Sen. Elizabeth Warren (D-MA), Sen. Kamala Harris (D-CA), Sen. Cory Booker (D-NJ), Rep. Ayanna Pressley (D-MA), and Rep. Robin Kelly (D-IL) sent a letter urging Health and Human Services Secretary Alex Azar to “monitor and address racial disparities in our nation’s response” to the COVID-19 pandemic.
McConnell stood by Trump, opposed state and local aid
Senate Majority Leader Mitch McConnell (R-KY) killed a resolution condemning the use of gas and rubber bullets to disperse peaceful demonstrators exercising their First Amendment rights on what would come to be known as Black Lives Matter Plaza in Washington, D.C. He risked his colleagues’ lives by requiring the Senate to convene in person to confirm judges. Worst of all, he repeatedly blocked fiscal relief for states and localities hit hard by COVID-19. “I would certainly be in favor of allowing states to use the bankruptcy route,” McConnell said.
Meanwhile, members of the House introduced bills to support teacher residency programs, ensure educators qualify for public service loan forgiveness, create a tax credit to encourage early childhood educators to remain in the profession, and protect access for education support professionals to the Family and Medical Leave Act.
NEA also celebrated these members of Congress:
- Sen. Kamala Harris (D-CA) and Rep. Katie Porter (D-CA) for praising aspiring educators in a video celebrating their virtual graduation
- Rep. Grace Meng (D-NY) for introducing the Emergency Educational Connections Act (H.R. 6563), which would provide $2 billion for an emergency fund to help close the digital divide and homework gap
- Sens. Chuck Schumer (D-NY), Patty Murray (D-WA), and Kirsten Gillibrand (D-NY) for introducing the Supporting Students in Response to Coronavirus Act (S. 3489/H.R. 6275), which would help schools plan for closures, ensure early childhood programs continue, and provide emergency aid for college students in need of food and housing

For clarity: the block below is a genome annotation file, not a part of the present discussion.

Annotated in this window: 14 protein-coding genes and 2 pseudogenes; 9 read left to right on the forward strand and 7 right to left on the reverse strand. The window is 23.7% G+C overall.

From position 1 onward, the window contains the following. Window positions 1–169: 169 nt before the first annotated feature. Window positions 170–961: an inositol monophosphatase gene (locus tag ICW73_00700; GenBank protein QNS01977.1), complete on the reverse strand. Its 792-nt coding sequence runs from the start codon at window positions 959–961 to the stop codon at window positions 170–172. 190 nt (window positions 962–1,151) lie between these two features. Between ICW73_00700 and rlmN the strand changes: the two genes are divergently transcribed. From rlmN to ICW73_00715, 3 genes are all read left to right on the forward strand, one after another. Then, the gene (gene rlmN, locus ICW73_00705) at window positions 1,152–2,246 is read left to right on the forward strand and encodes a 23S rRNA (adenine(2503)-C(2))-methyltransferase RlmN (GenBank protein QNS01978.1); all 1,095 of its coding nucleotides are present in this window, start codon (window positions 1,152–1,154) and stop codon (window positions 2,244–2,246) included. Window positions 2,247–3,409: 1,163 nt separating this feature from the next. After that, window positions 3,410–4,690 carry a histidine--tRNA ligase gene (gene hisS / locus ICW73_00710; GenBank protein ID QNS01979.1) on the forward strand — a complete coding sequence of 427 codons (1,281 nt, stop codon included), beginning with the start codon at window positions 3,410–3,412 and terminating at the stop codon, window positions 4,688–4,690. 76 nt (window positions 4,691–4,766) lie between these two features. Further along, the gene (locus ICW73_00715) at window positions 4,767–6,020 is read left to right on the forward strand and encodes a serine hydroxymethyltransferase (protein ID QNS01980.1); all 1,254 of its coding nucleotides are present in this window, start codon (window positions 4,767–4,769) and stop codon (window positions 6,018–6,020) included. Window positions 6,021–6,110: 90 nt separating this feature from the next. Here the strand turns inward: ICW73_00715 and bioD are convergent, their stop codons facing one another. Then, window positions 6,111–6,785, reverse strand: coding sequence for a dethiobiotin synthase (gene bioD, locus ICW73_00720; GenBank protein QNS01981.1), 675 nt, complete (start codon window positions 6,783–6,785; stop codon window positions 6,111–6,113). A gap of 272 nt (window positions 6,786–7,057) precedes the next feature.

- Sens. Kirsten Gillibrand (D-NY), Chuck Schumer (D-NY), Elizabeth Warren (D-MA), Tammy Duckworth (D-IL), and Richard Blumenthal (D-CT), and Reps. Jackie Speier (D-CA), Brian Fitzpatrick (R-PA), Greg Murphy (R-NC), Richard Hudson (R-NC), Gil Cisneros (D-CA), Anthony Brown (D-MD), Deb Haaland (D-NM), Jason Crow (D-CO), Sean Patrick Maloney (D-NY), Joe Courtney (D-CT), John Garamendi (D-CA), Andy Kim (D-NJ), Salud Carbajal (D-CA), and George Holding (R-NC) for signing a bipartisan, bicameral letter to Defense Secretary Mark Esper expressing serious concerns about “turmoil within the Department of Defense Education Authority (DODEA),” which oversees 164 schools serving more than 73,000 students
- Sens. Jeff Merkley (D-OR) and Lisa Murkowski (R-AK) for introducing the PUMP for Nursing Mothers Act (S. 3170) to give salaried employees in traditional office environments reasonable break times and access to private places
- Sens. Shelley Moore Capito (R-WV), Susan Collins (R-ME), Joni Ernst (R-IA), Cory Gardner (R-CO), Josh Hawley (R-MO), Martha McSally (R-AZ), Lisa Murkowski (R-AK), Rob Portman (R-OH), Dan Sullivan (R-AK), and Todd Young (R-IN) for joining their Democratic colleagues in supporting the congressional resolution opposing the changes in the “borrower defense” rule proposed by DeVos
- Rep. Rosa DeLauro (D-CT) for objecting to the Trump administration’s privatization agenda and noting that vouchers have a negative, statistically significant impact on educational achievement—i.e., more vouchers equal lower achievement
- Sen. Mitt Romney (R-UT) for standing up for democracy and pushing for bipartisan action on COVID-19.